I first had an opportunity to chat with Eric Estlund at Bespoked in Bristol, England. In a show full of highly polished randonneur and classically styled road bikes, Eric rolled up with the pink and black bike seen above, one he painted himself. The fully rigid New England-style plus-sized mountain bike made my heart flutter, instantly revealing all of my deep-seated and very American biases.
But what was really interesting about this bike is that it wasn’t what I thought of when I thought of Winter Bicycles. There are two things that stick out in my mind when I think of this builder. One is his bi-laminate head tubes, where the top and down tubes seem to originate from the “lugs,” usually featured on a touring frame. The other is his finishes, with wild two dimensional (and sometimes, three-dimensional) finishes.
For this Builder on Builder interview, Eric is questioned by Chris Bishop of Bishop Cycles.
CHRIS: How did you get into frame building?
ERIC: My background is reasonably varied. I have an art degree with a focus on metal sculpture and function. I also have 14 years of experiential based outdoor, art and environmental teaching experience in addition to traditional guiding experience. I have worked in bicycle fitting, retail and rental sales. I decided to see if I could pull all of that together to work producing bicycles that combined my particular interests in performance, aesthetic and rider specific functionality. I took a UBI class to get my feet wet and transitioned that into a position as a builder for a very busy custom bicycle manufacturer in Oregon. I started Winter Bicycles in Oregon in 2008, moved to full time in 2009 and moved the business to central Pennsylvania in 2015.
CHRIS: What type of riding do you do most, and what bike do you use to do it?
ERIC: I’m predominantly a road rider these days, both recreational and utility cycling. I’m trying to get back into mountain biking now that I live in PA, too. I’m a big single speed guy, but I rotate through a few different bikes. I always want to try new things, so I end up building bikes in my size for demo or show rigs, then moving them through the system. Keeps things fresh.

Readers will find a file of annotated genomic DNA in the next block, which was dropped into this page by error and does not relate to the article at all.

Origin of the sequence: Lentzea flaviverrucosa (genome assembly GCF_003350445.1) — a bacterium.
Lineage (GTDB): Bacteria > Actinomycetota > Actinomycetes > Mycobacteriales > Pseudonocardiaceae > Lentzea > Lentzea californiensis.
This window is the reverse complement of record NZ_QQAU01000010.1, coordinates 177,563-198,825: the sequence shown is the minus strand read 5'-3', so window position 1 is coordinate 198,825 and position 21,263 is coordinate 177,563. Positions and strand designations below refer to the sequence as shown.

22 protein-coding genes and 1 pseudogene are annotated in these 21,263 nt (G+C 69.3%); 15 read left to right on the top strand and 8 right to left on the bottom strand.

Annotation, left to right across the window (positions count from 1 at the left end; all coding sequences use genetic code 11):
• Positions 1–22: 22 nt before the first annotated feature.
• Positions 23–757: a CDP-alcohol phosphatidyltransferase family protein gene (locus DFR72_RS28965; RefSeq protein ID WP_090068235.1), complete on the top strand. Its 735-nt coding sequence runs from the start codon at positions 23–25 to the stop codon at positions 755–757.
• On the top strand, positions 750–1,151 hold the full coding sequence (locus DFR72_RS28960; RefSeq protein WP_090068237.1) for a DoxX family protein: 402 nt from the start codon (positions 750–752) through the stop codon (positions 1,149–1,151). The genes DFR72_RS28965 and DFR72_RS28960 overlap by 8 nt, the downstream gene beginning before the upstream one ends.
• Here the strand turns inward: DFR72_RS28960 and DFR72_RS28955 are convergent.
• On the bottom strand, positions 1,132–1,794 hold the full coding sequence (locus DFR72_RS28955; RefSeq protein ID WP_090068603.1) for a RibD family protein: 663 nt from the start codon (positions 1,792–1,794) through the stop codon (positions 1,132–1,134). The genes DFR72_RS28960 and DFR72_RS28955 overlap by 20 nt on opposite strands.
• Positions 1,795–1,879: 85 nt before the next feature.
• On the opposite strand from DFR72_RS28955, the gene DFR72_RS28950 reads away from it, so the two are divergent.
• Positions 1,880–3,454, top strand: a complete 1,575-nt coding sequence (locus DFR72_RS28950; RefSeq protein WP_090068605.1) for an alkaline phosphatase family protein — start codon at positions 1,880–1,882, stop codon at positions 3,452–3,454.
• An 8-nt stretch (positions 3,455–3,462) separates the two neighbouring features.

CHRIS: Would you rather have all the basic tools you need to build a frame and a stereo, or a milling machines and no music?
ERIC: That’s an easy one- music is an essential building tool. Some of that may be from my production days- I needed earbuds just to help drown out the factory sounds. Now it helps keep my head clear and focused. I have a pretty well tooled shop these days, but my bikes are still predominantly made by hand. The machines are there to help speed things up some, but since I only build one bike at a time the primary benefit is in reducing wear and tear on my body- I want to be in this for the long haul.
CHRIS: What type of bike do you build the most of or that customers seek you out for?
ERIC: In the beginning it seemed like I was doing mostly urban commuter bikes. A few years ago I seemed to have found a solid groove making fully integrated rando and rando type bikes. In general I think these “high performance, non-racing” bikes are my biggest single category. I also do traditional road, track, cross and mountain bikes.
CHRIS: Are most of your customers local to you, or do they come from the Internet?
ERIC: I’ve always run Winter Bicycles from smaller college towns. I sell locally, but my business is primarily national with a sizable portion going internationally.
CHRIS: What is your favorite new cycling technology? What is your least favorite? Tapered steerers, oversized BB’s, Di2, eTap, etc.
ERIC: Hard to say- I’m not a particularly early adopter of first season tech changes. I like to build what I think of as heirloom quality bikes, that is bikes that continue to stay relevant and rideable despite changes in the mainstream bike market. I don’t test things on clients bikes, and I don’t want to paint them unnecessarily into technological dead ends. That said, I’m a huge fan of new tech that “makes sense”- I build with all the groups, do disc road bikes, tapered steerers, thru axles, many head tube sizes, etc. I’m not a total luddite.
CHRIS: Is your shop at your house or another location?
ERIC: I work out of an industrial space in the next town over. Lots of power, I can make a ton of noise, and it’s nice and quite. It’s actually a smaller space inside a huge old brass factory (they used to make one of the popular brazing rods). All my neighbors are other manufacturers.
CHRIS: What is your favorite construction method: lugs, fillet brazing, or a little of both?
ERIC: I’m predominantly a brazer and do quite a few purely fillet brazed and purely lugged bikes. I also do a signature bi-laminate approach that blends the two. I enjoy them all, and I think I have a distinctive “Winter” style in all of the methods. I first look at the design to see if there is a method that makes the most sense physically. Generally I can choose (and many of my clients seem open to me choosing for the bike) and can pursue what I think best fits the project.
Stay tuned! Tomorrow, Bryan Hollingsworth of Royal H Cycles is questioned by Chris Bishop.